In elementary school, in middle school and in high school, the most popular time for many LCPS students this past week wasn’t recess or lunch or meeting friends between class. It was writing computer code.
The annual Hour of Code, the centerpiece of Technology Week for students at more than 92,000 sites around the world, engaged the STEM class at Rochelle Middle, the critical thinking class at Banks Elementary and the Biomedical Technology class at Kinston High to the point that the end of class was an unwelcome interruption.
“One student told me, ‘I could do this all day,’” Rochelle principal Felicia Solomon said.
In Shannarra Barrow’s STEM lab there, students showed the kind of focus they usually apply to video games – not a surprise once you understand that these coding exercises are a lot like gaming.
“They are learning how to give functions and give commands to the programs they’re running right now,” Barrow said. “The video games they play, they just know the different commands to give the computer; but now they’re seeing how the programmers make things move. They are learning the logic behind the game.”
As Mary Beth Roberts explains to students in her critical thinking classes at Banks Elementary, coding is the backbone of today’s technological society. “We’ve talked about computer science and how it’s used to solve world problems. We’ve talked about algorithms and how they have to have different steps to complete a task. Coding is when we’re putting the algorithms together.”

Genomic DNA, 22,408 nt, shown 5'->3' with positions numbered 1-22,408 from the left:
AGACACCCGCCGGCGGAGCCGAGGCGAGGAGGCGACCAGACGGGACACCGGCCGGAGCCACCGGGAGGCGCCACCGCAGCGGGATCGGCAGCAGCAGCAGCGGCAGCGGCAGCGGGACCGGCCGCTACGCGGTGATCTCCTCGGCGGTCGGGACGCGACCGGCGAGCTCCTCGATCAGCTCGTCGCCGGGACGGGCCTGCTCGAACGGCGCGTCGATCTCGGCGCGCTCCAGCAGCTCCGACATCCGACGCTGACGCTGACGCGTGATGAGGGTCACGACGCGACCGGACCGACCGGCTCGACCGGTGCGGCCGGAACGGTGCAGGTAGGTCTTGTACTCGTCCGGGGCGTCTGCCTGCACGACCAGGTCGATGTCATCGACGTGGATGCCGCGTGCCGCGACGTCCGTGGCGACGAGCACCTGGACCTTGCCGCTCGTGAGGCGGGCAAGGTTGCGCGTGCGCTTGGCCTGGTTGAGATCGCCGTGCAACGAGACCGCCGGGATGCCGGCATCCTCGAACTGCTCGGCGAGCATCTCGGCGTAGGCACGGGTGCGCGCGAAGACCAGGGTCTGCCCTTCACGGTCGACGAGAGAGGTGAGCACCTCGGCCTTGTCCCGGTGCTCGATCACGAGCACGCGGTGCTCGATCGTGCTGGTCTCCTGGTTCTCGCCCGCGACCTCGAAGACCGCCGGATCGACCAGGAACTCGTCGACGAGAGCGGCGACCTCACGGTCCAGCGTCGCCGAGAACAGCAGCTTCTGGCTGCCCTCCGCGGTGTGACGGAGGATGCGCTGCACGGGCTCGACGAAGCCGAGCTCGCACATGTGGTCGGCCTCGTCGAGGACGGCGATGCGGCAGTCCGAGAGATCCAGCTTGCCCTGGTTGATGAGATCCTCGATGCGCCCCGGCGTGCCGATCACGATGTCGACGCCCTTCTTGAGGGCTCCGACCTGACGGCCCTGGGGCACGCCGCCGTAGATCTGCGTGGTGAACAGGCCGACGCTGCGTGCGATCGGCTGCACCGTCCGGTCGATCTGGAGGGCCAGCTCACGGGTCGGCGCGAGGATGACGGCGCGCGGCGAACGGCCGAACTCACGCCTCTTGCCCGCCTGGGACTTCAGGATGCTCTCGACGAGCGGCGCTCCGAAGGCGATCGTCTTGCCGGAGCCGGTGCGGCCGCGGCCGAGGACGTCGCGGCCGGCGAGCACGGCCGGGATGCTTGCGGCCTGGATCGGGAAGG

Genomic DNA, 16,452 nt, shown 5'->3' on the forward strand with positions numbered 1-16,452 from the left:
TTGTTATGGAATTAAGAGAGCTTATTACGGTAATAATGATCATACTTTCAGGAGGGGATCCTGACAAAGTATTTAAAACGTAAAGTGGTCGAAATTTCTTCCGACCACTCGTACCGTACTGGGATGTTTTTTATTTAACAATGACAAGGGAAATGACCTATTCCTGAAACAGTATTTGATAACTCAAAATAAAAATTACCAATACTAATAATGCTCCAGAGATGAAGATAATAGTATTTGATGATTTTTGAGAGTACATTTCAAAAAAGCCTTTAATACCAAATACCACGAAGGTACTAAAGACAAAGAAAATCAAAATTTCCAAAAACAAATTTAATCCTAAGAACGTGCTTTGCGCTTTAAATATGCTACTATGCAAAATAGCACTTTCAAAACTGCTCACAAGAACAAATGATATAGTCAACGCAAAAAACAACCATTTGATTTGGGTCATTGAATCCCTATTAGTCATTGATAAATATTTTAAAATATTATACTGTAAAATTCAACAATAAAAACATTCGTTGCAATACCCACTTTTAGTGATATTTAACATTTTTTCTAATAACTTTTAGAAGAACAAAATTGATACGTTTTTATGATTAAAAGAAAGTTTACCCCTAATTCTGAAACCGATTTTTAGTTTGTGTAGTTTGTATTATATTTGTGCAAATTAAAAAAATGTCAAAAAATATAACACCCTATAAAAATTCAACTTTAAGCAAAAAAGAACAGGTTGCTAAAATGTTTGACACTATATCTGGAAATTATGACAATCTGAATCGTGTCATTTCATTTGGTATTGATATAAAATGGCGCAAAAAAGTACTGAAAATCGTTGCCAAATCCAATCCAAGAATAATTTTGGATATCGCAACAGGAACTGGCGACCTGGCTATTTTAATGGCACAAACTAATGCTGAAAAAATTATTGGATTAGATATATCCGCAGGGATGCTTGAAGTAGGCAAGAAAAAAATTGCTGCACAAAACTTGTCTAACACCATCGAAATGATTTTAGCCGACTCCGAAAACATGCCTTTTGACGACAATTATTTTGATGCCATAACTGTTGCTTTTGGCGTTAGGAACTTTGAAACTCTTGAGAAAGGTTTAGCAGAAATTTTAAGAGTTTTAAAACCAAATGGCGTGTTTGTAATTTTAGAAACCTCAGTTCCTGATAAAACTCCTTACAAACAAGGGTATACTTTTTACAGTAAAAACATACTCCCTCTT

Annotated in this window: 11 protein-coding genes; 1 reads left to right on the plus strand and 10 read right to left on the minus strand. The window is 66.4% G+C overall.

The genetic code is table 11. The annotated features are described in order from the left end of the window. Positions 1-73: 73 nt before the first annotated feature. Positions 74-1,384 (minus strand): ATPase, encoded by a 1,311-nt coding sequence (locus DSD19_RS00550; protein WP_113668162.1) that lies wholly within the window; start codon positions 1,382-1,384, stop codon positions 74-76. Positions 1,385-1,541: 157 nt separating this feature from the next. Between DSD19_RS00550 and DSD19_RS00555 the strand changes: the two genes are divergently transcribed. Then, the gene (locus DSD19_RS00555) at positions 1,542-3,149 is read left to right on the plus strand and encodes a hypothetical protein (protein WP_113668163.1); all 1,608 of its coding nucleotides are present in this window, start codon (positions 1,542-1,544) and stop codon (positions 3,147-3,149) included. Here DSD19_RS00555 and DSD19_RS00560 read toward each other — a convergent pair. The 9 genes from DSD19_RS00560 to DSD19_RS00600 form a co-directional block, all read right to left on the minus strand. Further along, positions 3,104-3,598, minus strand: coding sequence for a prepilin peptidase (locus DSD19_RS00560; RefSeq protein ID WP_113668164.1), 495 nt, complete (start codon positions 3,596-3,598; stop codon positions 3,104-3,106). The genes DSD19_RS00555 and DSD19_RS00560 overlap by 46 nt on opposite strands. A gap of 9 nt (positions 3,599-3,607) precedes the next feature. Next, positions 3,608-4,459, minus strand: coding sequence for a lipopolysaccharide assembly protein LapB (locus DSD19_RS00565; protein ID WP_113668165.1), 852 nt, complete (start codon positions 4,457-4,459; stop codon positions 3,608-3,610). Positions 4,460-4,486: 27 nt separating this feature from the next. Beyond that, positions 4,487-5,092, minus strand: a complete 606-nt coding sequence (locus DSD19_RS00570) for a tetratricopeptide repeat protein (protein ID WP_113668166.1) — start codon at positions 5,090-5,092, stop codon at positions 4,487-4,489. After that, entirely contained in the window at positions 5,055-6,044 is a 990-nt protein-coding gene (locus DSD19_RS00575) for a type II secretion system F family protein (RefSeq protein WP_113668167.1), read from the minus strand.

Students used QR codes to choose which of the four games they would use for the coding session. By inputting commands into their iPads they were able – maybe after a false start or two – to get from the starting point to the end line. “They have to use critical thinking problem-solving skills to finish each little task, just like a game they’re used to playing. Persistence is our big vocabulary word,” Roberts said.
This is the third year she has brought coding exercises into her classes, both “unplugged” exercises on paper and the iPad games, and she felt confident enough this year to make kindergarten students part of Hour of Code.
At Kinston High, Crystall Patton-Demry bridged the gap between computer science and biomedical technology. Turns out it’s a pretty small gap.
“Many health care equipments, treatment and science deal with some form of programming,” she said. “Today our students in Biomedical Technology I got to experience how it feels to become the programmer instead of just the person using the equipment or just playing the virtual games.”
Students say it feels pretty good.
“It was really fun,” first-time coder and third grader Graycyn Murphy said as she left Roberts’ class. “You get to play games and make stuff how you want it.”
(To see Banks Elementary first graders learn coding with Bee Bots, click here.)